There was a strong uplift in Dublin 24 in the first six months of 2014 but since then the market has calmed says DNG's Marc Browne of a market which had seen values surge by 20pc in the previous year.
There were a lot of investors active at the lower end of the market and apartments sales were strong across the postcode.
First-time buyers also competed. A new scheme launch at Elder Health helped with supply and 13 units went sale agreed on the first day showing some evidence of the demand at this level for family homes and starter homes.
The rest of the development sold out quickly.
|Ex-corporation 2-bed ,||€80,000||€100,000||€110,000|
|"Detached 2,000+ sq ft",||€530,000||€575,000||€630,000|
|Bungalow ï¿½ acre +,||€360,000||€410,000||€450,000|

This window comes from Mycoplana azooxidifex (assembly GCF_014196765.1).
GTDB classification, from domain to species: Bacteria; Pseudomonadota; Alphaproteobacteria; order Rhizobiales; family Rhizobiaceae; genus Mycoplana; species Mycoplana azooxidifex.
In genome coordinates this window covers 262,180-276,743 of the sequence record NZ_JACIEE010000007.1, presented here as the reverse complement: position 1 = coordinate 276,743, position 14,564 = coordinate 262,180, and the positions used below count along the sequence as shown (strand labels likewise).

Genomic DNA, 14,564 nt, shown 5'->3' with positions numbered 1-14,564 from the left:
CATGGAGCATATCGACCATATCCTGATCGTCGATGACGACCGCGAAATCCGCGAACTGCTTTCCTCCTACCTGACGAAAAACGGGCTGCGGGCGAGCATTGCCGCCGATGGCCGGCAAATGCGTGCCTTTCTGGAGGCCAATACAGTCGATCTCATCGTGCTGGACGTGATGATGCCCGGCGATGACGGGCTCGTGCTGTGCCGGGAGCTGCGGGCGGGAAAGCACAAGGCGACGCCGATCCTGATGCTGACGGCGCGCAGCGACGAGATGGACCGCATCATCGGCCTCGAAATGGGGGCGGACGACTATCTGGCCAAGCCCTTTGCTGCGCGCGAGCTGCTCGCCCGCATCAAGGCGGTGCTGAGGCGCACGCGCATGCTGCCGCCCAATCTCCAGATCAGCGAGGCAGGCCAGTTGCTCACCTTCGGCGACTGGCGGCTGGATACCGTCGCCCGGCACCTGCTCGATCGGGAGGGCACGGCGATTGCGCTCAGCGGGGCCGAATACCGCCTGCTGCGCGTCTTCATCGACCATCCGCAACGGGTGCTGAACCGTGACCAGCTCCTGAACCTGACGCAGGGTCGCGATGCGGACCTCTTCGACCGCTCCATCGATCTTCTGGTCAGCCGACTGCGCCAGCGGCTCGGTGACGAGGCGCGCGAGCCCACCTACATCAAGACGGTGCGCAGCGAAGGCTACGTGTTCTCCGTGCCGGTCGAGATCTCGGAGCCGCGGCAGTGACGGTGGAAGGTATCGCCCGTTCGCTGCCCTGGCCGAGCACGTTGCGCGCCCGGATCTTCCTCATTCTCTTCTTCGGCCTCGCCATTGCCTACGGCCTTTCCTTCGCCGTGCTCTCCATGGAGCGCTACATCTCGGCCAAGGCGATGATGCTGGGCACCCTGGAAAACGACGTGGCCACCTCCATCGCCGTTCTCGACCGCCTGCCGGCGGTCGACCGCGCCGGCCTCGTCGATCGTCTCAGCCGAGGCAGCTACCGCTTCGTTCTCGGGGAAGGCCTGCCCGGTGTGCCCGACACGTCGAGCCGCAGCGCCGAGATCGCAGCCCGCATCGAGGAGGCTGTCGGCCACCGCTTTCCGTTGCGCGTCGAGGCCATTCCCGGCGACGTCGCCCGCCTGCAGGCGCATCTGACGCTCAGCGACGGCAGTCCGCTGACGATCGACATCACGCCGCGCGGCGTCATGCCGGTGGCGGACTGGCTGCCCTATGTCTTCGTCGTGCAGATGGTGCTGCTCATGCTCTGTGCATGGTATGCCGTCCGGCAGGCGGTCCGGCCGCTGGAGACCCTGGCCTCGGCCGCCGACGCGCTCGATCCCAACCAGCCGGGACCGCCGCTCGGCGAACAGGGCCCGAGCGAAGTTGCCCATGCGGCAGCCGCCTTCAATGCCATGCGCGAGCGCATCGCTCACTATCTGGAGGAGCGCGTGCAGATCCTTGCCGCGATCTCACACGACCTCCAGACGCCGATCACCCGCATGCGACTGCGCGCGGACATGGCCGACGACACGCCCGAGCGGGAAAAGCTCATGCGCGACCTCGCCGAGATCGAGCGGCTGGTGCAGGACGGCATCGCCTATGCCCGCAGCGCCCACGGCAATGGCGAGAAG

While there were plenty of cash buyers up to €150,000 in the first half of last year, since then, the owner occupiers have dominated.
At this point buyers are split 70/30 in favour of the latter group even despite a spurt in December to avail of the Capital Gains Tax deadline "There was a bit of a rush to close," said Browne.
He is not optimistic if the Central Bank's 20pc deposits are implemented in full. "It would undo the ability of many first-time buyers to purchase here."
Because of this, he sees the opening of 2015 fraught with uncertainties and says it's difficult to predict where the market will go, although he suggests high single digits - perhaps 9pc overall.
"There has been a definite slowdown in the acceleration of growth towards year end in the last quarter.
"There are still lots of buyers out there and we have locals who are very loyal to the area and their family ties here.
"In places like Kilnamanagh and Old Bawn, people like to buy where they grew up and you'll see the same groups of buyers showing up at viewings. Schools, transport links and community facilities are what they want."
Jobstown, in contrast, sees more buy-to-let activity with investors still seeing opportunities here.